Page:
Practicing physical fitness requires a certain amount of self- control. We must resist the snooze button in order to make it out for that morning jog, and push past the aching muscles as we squat, lift, and crunch. Self- control is our conscious decision we make every day in the actions of fitness and in life, the daily moderation of our activity to achieve our desired result. Joseph Pilates believed that our control of the muscles of our bodies is necessary to avoid injury, flow through life, with strong, functional, effective and efficient movements. “Contrology”, as he called his technique is a conscious process of learning to control the muscles of the body by becoming aware, aligning ourselves properly, focusing on proper muscle activation, and using the breath to support and protect the body as it engages the core—the center of our being. Daily practice and integration of these principles produces positive results, the complete control over the muscles of our body.
Complete control- if only I could translate that from the muscles of the body to my mind, my heart, my tongue! Self-control of this nature requires the conscious decision to engage our core in Christ with the breath of the Holy Spirit, producing this fruit in our lives.
Romans 8:9 states that we are controlled by the spirit if the spirit lives in us. We have to make a conscious effort NOT to be controlled by our sinful nature, but to allow the Spirit to direct and instruct our movements.
In order for us to maintain this self-control we must practice the virtue of temperance, moderation, restraint. The Greek word for temperance evokes the idea of an awakening from a metaphorical sleep or state of inactivity. It is through this awakening, this awareness, we begin to align ourselves to God’s will for us and engage our core in Christ with the breath of the Holy Spirit. It is with His Breath that we achieve moderation, temperance through self-control. Interestingly, the Greek word for self-control comes from two words meaning a) to protect, to heal, to become whole and b) the midriff portion of the body, the center, the mind, the feelings. Just as our physical breath helps us to engage the core to protect our body, practicing temperance allows us to become aware of our current state, align ourselves to God’s will, as the breath of the Holy Spirit engages the core. With this center on Christ activated by the Breath, our movements are controlled, protected as we seek to be made whole.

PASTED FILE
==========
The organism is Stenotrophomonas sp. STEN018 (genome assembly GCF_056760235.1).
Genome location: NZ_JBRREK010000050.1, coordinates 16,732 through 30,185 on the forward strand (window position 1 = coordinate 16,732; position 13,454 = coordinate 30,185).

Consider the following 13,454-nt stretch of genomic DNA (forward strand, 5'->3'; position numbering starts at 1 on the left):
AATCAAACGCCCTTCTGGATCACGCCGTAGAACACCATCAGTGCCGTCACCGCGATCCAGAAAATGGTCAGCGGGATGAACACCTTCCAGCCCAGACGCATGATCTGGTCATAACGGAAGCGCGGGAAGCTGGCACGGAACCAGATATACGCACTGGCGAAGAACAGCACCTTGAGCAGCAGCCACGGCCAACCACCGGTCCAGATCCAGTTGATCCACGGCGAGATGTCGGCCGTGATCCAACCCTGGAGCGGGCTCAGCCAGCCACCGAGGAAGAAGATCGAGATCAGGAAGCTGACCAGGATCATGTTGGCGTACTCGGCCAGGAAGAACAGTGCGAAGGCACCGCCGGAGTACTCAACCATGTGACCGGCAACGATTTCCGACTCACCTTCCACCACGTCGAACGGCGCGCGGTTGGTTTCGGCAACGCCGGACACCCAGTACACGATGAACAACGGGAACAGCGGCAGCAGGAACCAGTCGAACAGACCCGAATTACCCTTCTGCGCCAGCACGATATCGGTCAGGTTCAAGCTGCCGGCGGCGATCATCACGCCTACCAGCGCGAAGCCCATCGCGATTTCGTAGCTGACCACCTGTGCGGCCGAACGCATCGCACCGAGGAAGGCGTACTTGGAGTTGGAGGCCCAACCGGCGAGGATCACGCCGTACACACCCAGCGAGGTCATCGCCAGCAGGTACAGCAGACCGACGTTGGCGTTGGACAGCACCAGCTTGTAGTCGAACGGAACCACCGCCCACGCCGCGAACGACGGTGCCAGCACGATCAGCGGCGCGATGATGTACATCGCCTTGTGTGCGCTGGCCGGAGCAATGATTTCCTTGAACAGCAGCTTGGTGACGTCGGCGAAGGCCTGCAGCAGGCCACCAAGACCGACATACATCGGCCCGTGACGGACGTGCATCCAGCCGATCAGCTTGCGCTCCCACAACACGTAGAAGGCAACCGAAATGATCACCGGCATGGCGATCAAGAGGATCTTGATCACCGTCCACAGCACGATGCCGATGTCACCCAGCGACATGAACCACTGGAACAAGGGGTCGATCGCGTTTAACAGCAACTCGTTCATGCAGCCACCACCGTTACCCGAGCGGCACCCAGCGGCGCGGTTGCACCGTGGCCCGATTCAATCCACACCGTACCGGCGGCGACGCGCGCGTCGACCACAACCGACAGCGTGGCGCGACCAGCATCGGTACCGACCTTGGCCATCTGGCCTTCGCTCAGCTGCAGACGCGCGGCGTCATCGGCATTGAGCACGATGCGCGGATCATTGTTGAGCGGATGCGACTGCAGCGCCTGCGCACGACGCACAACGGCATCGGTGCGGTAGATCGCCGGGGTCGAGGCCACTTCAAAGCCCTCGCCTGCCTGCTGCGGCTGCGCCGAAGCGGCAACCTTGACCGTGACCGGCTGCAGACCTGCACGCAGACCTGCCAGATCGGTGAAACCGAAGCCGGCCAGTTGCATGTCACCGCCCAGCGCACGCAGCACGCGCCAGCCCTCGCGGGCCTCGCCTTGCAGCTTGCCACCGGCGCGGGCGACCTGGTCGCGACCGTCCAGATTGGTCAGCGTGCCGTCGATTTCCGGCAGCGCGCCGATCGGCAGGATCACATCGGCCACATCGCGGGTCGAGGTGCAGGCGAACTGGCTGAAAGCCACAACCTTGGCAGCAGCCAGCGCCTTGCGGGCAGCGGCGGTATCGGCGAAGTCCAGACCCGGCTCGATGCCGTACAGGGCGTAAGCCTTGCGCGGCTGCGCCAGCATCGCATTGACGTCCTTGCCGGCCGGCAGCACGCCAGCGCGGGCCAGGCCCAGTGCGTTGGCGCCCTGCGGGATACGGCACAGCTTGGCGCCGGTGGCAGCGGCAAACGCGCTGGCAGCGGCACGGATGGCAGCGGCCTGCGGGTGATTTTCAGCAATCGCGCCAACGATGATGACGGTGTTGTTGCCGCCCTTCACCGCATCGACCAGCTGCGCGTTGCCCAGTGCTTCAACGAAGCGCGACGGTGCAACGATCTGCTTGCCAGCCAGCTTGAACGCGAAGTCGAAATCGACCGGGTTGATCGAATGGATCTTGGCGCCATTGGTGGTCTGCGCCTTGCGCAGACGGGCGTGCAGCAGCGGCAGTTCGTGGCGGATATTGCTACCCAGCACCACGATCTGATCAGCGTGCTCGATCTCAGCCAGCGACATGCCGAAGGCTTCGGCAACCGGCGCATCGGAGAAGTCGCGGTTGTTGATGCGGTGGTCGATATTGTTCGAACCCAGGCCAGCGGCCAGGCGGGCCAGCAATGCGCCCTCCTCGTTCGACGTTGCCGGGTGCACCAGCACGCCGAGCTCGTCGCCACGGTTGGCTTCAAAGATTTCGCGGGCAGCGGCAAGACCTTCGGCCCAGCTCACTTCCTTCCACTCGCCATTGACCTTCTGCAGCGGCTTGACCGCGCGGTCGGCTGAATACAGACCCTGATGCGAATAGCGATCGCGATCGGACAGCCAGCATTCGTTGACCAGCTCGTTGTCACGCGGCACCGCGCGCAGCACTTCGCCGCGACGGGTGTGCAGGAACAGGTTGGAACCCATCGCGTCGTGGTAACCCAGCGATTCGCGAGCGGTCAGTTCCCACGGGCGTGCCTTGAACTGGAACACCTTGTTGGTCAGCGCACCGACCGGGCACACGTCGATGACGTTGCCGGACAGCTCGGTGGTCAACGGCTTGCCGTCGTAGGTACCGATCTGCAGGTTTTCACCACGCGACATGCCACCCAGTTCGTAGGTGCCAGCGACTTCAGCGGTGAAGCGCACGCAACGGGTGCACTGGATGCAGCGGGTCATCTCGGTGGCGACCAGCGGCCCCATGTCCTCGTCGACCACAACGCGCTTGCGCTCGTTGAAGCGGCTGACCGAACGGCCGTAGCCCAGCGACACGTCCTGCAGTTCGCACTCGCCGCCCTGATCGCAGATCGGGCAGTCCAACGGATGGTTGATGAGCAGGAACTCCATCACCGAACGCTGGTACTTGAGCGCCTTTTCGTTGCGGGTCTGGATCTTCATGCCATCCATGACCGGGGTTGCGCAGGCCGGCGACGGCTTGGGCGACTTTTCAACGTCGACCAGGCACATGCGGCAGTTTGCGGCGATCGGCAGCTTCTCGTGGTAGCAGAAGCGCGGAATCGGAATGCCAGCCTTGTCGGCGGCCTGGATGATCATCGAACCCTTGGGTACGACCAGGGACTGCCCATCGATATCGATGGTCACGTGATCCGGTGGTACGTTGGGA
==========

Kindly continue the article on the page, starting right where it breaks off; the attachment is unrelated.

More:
In our vigilant practice of temperance through life, we awaken from spiritual inactivity and move as God has intended…glorifying Him as we build our bodies, the temple for His Holy Spirit.